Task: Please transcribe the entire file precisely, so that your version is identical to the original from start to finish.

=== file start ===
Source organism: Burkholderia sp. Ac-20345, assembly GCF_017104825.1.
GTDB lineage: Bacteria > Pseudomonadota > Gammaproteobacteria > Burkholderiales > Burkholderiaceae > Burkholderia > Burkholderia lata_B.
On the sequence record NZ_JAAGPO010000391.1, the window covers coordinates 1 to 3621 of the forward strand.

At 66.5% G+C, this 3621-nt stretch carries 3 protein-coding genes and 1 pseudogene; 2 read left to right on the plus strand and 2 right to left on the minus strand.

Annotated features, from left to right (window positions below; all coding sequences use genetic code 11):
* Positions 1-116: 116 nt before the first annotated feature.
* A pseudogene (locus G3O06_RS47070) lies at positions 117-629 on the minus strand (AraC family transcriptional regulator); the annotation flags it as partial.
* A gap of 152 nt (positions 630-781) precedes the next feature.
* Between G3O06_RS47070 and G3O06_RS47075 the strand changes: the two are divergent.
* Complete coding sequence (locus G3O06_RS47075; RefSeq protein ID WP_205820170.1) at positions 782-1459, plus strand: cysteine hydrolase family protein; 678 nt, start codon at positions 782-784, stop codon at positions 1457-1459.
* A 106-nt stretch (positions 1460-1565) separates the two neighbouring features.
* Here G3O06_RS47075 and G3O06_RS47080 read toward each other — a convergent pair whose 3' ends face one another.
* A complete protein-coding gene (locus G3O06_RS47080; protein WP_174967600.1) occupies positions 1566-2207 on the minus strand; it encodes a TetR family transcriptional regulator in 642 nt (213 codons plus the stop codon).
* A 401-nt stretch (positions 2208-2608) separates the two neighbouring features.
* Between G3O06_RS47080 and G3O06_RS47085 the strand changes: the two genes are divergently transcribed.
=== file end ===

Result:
Source organism: Burkholderia sp. Ac-20345, assembly GCF_017104825.1.
GTDB lineage: Bacteria > Pseudomonadota > Gammaproteobacteria > Burkholderiales > Burkholderiaceae > Burkholderia > Burkholderia lata_B.
On the sequence record NZ_JAAGPO010000391.1, the window covers coordinates 1 to 3621 of the forward strand.

At 66.5% G+C, this 3621-nt stretch carries 3 protein-coding genes and 1 pseudogene; 2 read left to right on the plus strand and 2 right to left on the minus strand.

Annotated features, from left to right (window positions below; all coding sequences use genetic code 11):
* Positions 1-116: 116 nt before the first annotated feature.
* A pseudogene (locus G3O06_RS47070) lies at positions 117-629 on the minus strand (AraC family transcriptional regulator); the annotation flags it as partial.
* A gap of 152 nt (positions 630-781) precedes the next feature.
* Between G3O06_RS47070 and G3O06_RS47075 the strand changes: the two are divergent.
* Complete coding sequence (locus G3O06_RS47075; RefSeq protein ID WP_205820170.1) at positions 782-1459, plus strand: cysteine hydrolase family protein; 678 nt, start codon at positions 782-784, stop codon at positions 1457-1459.
* A 106-nt stretch (positions 1460-1565) separates the two neighbouring features.
* Here G3O06_RS47075 and G3O06_RS47080 read toward each other — a convergent pair whose 3' ends face one another.
* A complete protein-coding gene (locus G3O06_RS47080; protein WP_174967600.1) occupies positions 1566-2207 on the minus strand; it encodes a TetR family transcriptional regulator in 642 nt (213 codons plus the stop codon).
* A 401-nt stretch (positions 2208-2608) separates the two neighbouring features.
* Between G3O06_RS47080 and G3O06_RS47085 the strand changes: the two genes are divergently transcribed.